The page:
We ended back on Martense.
Jay lived in Manhattan now and wanted another look before we went our separate ways. He went around the building, searching for the window where he and his brother—with whom he had shared a bed in the tiny apartment—used to stand with their noses pressed against the glass.
THE EARLY NOVELS
Then cackles the way he does. Oh yeah, I’m in the big time. Me and Louie’s Leapers, we burning up the league, win seventeen games in a row. These last months, between games and Willa and those sessions with Rosen, you want to keep up with me, you got to run, man.
From Big Man, 1966
Italo Calvino, in speaking about his own first novel, The Path to the Nest of Spiders, said he spent the rest of his career trying to write his way out of the maze, the artistic quandary, he’d created for himself in that first book. Italian American novelist John Fante, author of Ask the Dust, once said pretty much the same thing, referring to his fictional alter ego, Arturo Bandini, who haunted his novels until the end.
In similar ways Jay has never moved very far from his existential subject matter: from Martense Street and his Jewish roots. A world populated by outsiders: small time gangsters, low-lifers, school teachers, orphans, widows, aspiring athletes, passing celebrities, people trying to be good (most of them) but running constantly against their own personal and tribal histories.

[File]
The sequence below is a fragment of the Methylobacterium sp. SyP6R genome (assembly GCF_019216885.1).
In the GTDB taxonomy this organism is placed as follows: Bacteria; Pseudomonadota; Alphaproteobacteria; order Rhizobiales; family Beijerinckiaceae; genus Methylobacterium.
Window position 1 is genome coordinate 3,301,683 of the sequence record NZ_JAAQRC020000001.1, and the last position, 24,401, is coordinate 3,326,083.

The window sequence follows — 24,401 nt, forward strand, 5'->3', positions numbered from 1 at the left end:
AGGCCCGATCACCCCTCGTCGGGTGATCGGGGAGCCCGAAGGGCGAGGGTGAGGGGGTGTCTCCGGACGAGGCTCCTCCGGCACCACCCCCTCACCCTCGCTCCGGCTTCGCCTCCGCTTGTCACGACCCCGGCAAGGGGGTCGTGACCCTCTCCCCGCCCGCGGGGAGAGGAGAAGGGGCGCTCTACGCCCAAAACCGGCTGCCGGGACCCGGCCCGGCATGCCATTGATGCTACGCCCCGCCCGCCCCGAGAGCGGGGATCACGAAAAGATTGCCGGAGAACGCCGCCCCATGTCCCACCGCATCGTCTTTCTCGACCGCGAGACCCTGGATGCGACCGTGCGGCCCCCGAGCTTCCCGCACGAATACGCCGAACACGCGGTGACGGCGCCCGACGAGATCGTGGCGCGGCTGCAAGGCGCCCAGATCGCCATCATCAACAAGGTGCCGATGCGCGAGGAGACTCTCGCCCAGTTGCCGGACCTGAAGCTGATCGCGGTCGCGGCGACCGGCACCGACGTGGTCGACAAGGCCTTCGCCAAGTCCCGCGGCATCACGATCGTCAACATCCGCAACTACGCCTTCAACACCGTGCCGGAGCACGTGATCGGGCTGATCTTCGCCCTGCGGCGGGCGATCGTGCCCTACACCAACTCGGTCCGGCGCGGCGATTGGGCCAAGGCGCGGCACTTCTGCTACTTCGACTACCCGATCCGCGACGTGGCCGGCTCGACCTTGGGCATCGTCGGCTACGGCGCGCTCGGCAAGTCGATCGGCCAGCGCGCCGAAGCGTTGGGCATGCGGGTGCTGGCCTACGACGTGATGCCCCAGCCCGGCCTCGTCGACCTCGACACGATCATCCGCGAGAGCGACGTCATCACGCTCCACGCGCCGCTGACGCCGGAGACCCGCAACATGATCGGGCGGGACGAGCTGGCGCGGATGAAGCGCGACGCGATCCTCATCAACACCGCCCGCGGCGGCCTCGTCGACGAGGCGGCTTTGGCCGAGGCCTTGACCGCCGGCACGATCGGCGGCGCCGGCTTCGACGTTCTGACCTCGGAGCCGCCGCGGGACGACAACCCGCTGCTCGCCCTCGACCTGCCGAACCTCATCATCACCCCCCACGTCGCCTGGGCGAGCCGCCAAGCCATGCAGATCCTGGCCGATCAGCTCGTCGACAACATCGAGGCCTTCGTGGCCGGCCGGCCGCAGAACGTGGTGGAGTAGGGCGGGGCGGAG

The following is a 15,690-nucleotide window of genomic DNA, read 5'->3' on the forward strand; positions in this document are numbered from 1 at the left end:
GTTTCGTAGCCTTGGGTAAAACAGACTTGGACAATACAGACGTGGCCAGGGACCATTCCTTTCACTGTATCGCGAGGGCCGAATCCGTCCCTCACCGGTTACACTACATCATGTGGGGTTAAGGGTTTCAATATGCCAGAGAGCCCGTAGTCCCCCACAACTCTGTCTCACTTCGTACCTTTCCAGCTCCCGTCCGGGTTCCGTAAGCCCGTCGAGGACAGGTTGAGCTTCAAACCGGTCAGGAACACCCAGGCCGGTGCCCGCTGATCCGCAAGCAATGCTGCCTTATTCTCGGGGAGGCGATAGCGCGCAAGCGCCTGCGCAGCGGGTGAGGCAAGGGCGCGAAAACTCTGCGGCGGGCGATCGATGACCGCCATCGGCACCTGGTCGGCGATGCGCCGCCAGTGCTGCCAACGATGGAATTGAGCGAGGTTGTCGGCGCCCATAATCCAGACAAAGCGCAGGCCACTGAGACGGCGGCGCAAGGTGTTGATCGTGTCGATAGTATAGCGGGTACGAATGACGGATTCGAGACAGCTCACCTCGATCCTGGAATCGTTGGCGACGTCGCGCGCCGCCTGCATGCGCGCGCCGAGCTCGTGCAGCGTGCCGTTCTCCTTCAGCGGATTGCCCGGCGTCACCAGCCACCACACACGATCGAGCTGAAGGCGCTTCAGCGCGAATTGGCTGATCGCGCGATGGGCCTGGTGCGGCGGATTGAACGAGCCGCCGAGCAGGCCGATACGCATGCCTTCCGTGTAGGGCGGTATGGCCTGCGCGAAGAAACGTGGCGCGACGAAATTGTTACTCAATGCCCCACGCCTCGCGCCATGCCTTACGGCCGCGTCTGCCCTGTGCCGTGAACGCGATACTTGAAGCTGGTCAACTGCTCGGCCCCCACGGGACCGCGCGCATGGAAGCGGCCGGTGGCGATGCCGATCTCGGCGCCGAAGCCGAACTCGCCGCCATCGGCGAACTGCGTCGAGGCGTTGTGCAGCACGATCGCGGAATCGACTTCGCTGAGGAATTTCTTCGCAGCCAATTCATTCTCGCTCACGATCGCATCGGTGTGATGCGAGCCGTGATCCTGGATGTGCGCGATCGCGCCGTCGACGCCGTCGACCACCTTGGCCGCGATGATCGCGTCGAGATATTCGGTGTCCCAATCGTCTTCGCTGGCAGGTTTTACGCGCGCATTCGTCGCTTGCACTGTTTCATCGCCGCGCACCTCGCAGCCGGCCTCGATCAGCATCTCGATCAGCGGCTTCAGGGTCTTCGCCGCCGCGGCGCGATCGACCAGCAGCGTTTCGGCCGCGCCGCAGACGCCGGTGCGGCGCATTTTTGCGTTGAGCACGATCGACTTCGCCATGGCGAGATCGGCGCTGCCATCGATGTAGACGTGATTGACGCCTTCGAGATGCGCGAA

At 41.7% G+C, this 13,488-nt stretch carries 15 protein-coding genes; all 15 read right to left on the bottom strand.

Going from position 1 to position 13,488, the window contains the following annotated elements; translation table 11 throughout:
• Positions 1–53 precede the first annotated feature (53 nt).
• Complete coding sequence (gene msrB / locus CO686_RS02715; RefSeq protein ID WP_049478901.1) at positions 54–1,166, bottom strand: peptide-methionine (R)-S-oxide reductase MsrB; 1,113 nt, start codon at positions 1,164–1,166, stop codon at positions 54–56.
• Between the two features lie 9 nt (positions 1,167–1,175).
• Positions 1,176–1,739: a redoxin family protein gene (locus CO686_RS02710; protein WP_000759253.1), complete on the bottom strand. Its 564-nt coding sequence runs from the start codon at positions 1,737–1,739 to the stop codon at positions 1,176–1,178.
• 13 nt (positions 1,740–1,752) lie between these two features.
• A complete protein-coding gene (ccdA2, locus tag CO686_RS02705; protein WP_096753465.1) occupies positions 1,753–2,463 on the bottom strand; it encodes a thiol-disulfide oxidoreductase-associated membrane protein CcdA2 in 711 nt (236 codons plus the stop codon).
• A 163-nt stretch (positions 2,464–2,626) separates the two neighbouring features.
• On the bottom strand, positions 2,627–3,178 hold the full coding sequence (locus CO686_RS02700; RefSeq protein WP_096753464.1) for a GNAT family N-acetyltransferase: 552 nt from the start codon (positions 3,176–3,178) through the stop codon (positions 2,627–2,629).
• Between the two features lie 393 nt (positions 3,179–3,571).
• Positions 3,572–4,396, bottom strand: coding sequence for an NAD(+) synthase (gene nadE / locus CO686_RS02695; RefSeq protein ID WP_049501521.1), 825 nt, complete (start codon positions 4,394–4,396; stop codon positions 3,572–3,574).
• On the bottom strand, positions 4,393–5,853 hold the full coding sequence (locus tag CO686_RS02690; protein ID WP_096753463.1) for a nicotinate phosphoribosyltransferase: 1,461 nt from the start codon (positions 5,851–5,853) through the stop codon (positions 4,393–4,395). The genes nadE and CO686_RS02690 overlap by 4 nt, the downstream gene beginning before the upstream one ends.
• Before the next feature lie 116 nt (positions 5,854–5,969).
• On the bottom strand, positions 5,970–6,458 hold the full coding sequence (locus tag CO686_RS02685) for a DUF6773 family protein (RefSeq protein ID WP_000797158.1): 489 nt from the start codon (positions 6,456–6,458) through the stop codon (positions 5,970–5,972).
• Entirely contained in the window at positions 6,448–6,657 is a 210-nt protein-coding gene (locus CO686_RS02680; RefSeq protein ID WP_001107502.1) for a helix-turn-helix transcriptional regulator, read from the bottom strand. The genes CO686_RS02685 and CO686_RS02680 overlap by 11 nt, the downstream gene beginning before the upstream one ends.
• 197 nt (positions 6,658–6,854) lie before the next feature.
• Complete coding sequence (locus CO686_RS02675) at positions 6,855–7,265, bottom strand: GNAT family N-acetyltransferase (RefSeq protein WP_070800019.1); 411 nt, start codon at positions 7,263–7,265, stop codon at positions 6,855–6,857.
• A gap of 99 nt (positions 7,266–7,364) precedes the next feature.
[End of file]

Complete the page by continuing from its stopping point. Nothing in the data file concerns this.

Jay’s first novel, Big Man, draws from those streets: the story of a young black man, once a college basketball star, caught in a vortex of self-hatred and shame after getting thrown out of the sport for his involvement in a point-shaving scheme. The story is based in part on real events: a 1950’s New York betting scandal, back when Brooklyn was the epicenter of college basketball. As in real life, the victims were not the bookies and odds makers and college officials who benefitted. The people who took the fall—who bore the brunt of the shame: in the papers, on the streets, and in their lives—were the players themselves, mostly black.